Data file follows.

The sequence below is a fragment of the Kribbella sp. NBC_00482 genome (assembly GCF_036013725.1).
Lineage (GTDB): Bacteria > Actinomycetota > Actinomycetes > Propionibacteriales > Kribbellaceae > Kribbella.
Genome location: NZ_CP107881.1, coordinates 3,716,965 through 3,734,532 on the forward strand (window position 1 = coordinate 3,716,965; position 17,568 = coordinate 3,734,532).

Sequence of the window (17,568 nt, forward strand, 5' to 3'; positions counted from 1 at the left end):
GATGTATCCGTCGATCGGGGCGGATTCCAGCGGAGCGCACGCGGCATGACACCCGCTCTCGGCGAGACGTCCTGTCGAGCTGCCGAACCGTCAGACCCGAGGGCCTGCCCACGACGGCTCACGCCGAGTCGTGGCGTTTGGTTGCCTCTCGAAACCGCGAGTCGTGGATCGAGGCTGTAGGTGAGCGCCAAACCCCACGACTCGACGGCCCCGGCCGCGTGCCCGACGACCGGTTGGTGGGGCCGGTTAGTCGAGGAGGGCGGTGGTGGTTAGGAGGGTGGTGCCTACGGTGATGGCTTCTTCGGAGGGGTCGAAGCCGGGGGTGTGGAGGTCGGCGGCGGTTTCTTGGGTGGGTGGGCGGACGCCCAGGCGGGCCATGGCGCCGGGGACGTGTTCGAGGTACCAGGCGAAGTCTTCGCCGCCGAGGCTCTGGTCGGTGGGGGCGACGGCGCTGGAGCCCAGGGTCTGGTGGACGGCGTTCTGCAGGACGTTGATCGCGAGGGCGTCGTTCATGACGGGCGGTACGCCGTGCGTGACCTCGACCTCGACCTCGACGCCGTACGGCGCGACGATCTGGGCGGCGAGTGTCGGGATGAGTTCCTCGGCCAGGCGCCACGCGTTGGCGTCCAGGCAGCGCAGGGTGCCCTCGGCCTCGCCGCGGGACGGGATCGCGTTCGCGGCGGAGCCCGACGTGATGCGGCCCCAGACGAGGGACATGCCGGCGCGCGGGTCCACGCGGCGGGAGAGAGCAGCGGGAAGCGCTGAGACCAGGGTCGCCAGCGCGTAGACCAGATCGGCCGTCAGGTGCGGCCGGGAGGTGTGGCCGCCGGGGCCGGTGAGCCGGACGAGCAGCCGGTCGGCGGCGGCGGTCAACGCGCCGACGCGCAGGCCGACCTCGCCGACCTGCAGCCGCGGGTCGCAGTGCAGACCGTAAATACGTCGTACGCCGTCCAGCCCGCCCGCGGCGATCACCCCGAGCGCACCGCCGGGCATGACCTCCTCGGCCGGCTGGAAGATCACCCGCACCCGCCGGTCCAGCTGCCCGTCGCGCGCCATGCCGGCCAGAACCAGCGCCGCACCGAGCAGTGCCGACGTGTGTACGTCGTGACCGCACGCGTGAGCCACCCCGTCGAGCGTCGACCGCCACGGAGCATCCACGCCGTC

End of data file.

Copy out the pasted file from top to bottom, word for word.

The sequence below is a fragment of the Kribbella sp. NBC_00482 genome (assembly GCF_036013725.1).
Lineage (GTDB): Bacteria > Actinomycetota > Actinomycetes > Propionibacteriales > Kribbellaceae > Kribbella.
Genome location: NZ_CP107881.1, coordinates 3,716,965 through 3,734,532 on the forward strand (window position 1 = coordinate 3,716,965; position 17,568 = coordinate 3,734,532).

Sequence of the window (17,568 nt, forward strand, 5' to 3'; positions counted from 1 at the left end):
GATGTATCCGTCGATCGGGGCGGATTCCAGCGGAGCGCACGCGGCATGACACCCGCTCTCGGCGAGACGTCCTGTCGAGCTGCCGAACCGTCAGACCCGAGGGCCTGCCCACGACGGCTCACGCCGAGTCGTGGCGTTTGGTTGCCTCTCGAAACCGCGAGTCGTGGATCGAGGCTGTAGGTGAGCGCCAAACCCCACGACTCGACGGCCCCGGCCGCGTGCCCGACGACCGGTTGGTGGGGCCGGTTAGTCGAGGAGGGCGGTGGTGGTTAGGAGGGTGGTGCCTACGGTGATGGCTTCTTCGGAGGGGTCGAAGCCGGGGGTGTGGAGGTCGGCGGCGGTTTCTTGGGTGGGTGGGCGGACGCCCAGGCGGGCCATGGCGCCGGGGACGTGTTCGAGGTACCAGGCGAAGTCTTCGCCGCCGAGGCTCTGGTCGGTGGGGGCGACGGCGCTGGAGCCCAGGGTCTGGTGGACGGCGTTCTGCAGGACGTTGATCGCGAGGGCGTCGTTCATGACGGGCGGTACGCCGTGCGTGACCTCGACCTCGACCTCGACGCCGTACGGCGCGACGATCTGGGCGGCGAGTGTCGGGATGAGTTCCTCGGCCAGGCGCCACGCGTTGGCGTCCAGGCAGCGCAGGGTGCCCTCGGCCTCGCCGCGGGACGGGATCGCGTTCGCGGCGGAGCCCGACGTGATGCGGCCCCAGACGAGGGACATGCCGGCGCGCGGGTCCACGCGGCGGGAGAGAGCAGCGGGAAGCGCTGAGACCAGGGTCGCCAGCGCGTAGACCAGATCGGCCGTCAGGTGCGGCCGGGAGGTGTGGCCGCCGGGGCCGGTGAGCCGGACGAGCAGCCGGTCGGCGGCGGCGGTCAACGCGCCGACGCGCAGGCCGACCTCGCCGACCTGCAGCCGCGGGTCGCAGTGCAGACCGTAAATACGTCGTACGCCGTCCAGCCCGCCCGCGGCGATCACCCCGAGCGCACCGCCGGGCATGACCTCCTCGGCCGGCTGGAAGATCACCCGCACCCGCCGGTCCAGCTGCCCGTCGCGCGCCATGCCGGCCAGAACCAGCGCCGCACCGAGCAGTGCCGACGTGTGTACGTCGTGACCGCACGCGTGAGCCACCCCGTCGAGCGTCGACCGCCACGGAGCATCCACGCCGTC